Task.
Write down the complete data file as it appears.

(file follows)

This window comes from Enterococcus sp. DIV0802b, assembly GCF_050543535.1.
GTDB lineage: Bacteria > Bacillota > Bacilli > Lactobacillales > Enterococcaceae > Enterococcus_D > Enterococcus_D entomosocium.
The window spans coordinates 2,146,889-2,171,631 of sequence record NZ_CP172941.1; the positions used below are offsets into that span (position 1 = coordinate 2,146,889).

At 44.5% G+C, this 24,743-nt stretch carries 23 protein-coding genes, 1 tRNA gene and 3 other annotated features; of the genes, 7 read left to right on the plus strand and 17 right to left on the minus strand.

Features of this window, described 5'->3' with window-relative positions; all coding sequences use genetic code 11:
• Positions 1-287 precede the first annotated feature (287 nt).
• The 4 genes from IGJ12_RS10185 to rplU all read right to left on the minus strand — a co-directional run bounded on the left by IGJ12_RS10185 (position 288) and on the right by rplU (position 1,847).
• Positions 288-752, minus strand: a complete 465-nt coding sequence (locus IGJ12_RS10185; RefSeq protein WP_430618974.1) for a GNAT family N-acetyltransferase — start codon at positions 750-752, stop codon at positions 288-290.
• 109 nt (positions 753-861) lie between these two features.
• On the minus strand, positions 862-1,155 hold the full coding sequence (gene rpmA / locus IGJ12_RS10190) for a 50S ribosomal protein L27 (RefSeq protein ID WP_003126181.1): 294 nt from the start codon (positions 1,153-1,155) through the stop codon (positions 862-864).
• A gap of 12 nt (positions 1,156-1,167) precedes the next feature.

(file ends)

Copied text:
This window comes from Enterococcus sp. DIV0802b, assembly GCF_050543535.1.
GTDB lineage: Bacteria > Bacillota > Bacilli > Lactobacillales > Enterococcaceae > Enterococcus_D > Enterococcus_D entomosocium.
The window spans coordinates 2,146,889-2,171,631 of sequence record NZ_CP172941.1; the positions used below are offsets into that span (position 1 = coordinate 2,146,889).

At 44.5% G+C, this 24,743-nt stretch carries 23 protein-coding genes, 1 tRNA gene and 3 other annotated features; of the genes, 7 read left to right on the plus strand and 17 right to left on the minus strand.

Features of this window, described 5'->3' with window-relative positions; all coding sequences use genetic code 11:
• Positions 1-287 precede the first annotated feature (287 nt).
• The 4 genes from IGJ12_RS10185 to rplU all read right to left on the minus strand — a co-directional run bounded on the left by IGJ12_RS10185 (position 288) and on the right by rplU (position 1,847).
• Positions 288-752, minus strand: a complete 465-nt coding sequence (locus IGJ12_RS10185; RefSeq protein WP_430618974.1) for a GNAT family N-acetyltransferase — start codon at positions 750-752, stop codon at positions 288-290.
• 109 nt (positions 753-861) lie between these two features.
• On the minus strand, positions 862-1,155 hold the full coding sequence (gene rpmA / locus IGJ12_RS10190) for a 50S ribosomal protein L27 (RefSeq protein ID WP_003126181.1): 294 nt from the start codon (positions 1,153-1,155) through the stop codon (positions 862-864).
• A gap of 12 nt (positions 1,156-1,167) precedes the next feature.